Attorneys for Tim Masters on Thursday accused Adams County special prosecutors of delaying justice by trying "to protect" the original prosecutors who sent Masters to prison for Peggy Hettrick's murder.
The complaint was folded into a motion asking a judge to immediately set aside Masters' conviction in light of the special prosecutors' acknowledgment that Larimer County prosecutors violated discovery rules prior to his 1999 trial.
On Wednesday, Adams County District Attorney Don Quick revealed in a court motion that the original prosecutors should have given Masters' defense team four sets of evidence, including documented expert opinions on the surgical nature of the wounds and criticisms of the psychological theory used to implicate Masters.
But Quick's motion — legally referred to as "stipulations" for consideration by Masters' new attorneys and the judge — also stated that the evidence, in the custody of Fort Collins police, was not made available to the Larimer DA's office. Quick's team wants to put the prosecutors on the stand to testify this month as part of ongoing hearings linked to Masters' bid for a new trial.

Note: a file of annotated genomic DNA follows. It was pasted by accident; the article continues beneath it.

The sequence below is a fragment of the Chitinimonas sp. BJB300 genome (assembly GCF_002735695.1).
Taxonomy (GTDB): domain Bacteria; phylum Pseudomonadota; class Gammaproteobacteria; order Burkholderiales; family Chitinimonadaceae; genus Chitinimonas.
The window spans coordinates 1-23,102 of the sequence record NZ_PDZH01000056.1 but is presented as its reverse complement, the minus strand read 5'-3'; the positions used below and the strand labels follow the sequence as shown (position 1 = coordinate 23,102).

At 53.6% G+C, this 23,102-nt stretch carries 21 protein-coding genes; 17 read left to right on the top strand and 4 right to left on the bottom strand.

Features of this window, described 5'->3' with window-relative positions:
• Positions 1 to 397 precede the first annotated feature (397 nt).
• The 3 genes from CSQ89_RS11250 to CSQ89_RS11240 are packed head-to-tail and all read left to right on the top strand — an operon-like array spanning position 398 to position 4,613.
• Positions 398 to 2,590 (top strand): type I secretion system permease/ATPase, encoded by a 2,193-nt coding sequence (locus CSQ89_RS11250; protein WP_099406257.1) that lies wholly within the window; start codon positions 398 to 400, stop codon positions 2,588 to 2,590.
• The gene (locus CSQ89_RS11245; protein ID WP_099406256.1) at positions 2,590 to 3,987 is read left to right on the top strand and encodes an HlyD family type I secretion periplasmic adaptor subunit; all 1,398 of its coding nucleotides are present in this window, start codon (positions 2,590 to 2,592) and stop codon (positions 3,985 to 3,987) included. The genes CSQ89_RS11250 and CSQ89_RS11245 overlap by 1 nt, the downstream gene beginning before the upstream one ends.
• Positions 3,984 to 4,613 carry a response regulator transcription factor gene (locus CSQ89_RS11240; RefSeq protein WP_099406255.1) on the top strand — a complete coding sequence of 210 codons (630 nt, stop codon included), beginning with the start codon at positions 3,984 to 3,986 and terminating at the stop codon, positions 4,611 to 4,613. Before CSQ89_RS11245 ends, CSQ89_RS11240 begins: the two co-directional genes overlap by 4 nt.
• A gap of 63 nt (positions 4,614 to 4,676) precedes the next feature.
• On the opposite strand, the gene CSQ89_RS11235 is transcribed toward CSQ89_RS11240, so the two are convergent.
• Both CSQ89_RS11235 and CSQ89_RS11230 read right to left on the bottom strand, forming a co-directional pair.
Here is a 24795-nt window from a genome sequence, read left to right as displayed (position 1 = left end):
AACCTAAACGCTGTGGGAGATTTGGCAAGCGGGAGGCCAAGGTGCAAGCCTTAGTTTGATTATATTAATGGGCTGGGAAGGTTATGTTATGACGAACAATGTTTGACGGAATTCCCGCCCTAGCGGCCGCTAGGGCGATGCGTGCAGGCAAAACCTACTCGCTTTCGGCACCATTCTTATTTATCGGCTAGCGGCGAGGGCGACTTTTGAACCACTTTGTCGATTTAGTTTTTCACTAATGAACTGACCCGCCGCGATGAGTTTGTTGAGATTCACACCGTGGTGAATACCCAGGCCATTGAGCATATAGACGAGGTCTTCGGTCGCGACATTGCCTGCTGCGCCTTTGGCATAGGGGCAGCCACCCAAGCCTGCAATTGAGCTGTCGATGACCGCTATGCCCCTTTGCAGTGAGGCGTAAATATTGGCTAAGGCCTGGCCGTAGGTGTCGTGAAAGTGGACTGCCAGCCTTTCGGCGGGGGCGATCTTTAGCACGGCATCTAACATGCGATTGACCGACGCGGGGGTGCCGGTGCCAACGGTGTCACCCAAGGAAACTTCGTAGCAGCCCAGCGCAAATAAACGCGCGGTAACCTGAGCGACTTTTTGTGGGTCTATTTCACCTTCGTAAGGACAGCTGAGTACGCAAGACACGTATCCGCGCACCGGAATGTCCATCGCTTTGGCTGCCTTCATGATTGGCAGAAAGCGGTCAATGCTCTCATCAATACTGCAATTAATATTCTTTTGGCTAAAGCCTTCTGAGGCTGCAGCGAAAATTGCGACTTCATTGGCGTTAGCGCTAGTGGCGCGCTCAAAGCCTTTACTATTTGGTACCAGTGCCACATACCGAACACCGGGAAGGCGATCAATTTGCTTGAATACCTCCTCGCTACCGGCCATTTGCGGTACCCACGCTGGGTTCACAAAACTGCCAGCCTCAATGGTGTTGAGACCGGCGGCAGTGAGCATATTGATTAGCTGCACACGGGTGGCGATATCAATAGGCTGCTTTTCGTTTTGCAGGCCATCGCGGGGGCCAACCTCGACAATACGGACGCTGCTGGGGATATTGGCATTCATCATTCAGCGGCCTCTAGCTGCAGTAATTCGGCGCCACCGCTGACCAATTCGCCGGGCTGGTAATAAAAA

But Masters attorneys David Wymore and Maria Liu argue in their new motion that the special prosecutors are clouding legal issues. Discovery law mandates that prosecutors have a duty to turn over all evidence in the possession of their investigators, regardless of whether they physically had it.
"Tim Masters should not be required to spend another day in prison because the present prosecutors endeavor to protect the trial prosecutors in ways that have nothing to do with whether Tim Masters should be granted relief."
The assertion that trial prosecutors never obtained much of the evidence also is without "factual basis," the defense attorneys say.
Quick said Thursday the key legal question now is whether the discovery violations were so material that if they had been provided, there would have been a reasonable probability of a different trial outcome.
"An informed and responsible answer to this question of materiality can only be made knowing all the facts — not just the defense version," he said.
It is unlikely the defense's motion will be heard quickly because Larimer County District Court is short on space and court reporters. The hearings are set to resume Jan. 22.
The Denver Post